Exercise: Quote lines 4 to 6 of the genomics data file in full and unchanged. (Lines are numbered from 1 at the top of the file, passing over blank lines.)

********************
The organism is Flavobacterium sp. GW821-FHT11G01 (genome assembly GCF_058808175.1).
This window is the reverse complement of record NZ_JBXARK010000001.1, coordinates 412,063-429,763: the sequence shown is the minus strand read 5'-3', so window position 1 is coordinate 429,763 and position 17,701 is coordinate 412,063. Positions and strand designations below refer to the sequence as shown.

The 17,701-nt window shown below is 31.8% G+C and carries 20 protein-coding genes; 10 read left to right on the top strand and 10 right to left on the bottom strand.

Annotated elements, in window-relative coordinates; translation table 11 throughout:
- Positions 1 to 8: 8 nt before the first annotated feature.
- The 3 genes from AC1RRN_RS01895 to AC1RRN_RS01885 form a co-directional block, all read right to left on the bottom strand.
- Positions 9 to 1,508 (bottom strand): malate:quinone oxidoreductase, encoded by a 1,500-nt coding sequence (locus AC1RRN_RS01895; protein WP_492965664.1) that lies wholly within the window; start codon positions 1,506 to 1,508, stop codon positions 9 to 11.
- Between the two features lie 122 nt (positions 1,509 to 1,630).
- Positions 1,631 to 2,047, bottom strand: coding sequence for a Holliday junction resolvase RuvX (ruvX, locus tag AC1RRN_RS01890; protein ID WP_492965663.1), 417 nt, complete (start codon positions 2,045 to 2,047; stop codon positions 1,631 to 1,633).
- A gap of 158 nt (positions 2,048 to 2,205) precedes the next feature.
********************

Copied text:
Annotated elements, in window-relative coordinates; translation table 11 throughout:
- Positions 1 to 8: 8 nt before the first annotated feature.
- The 3 genes from AC1RRN_RS01895 to AC1RRN_RS01885 form a co-directional block, all read right to left on the bottom strand.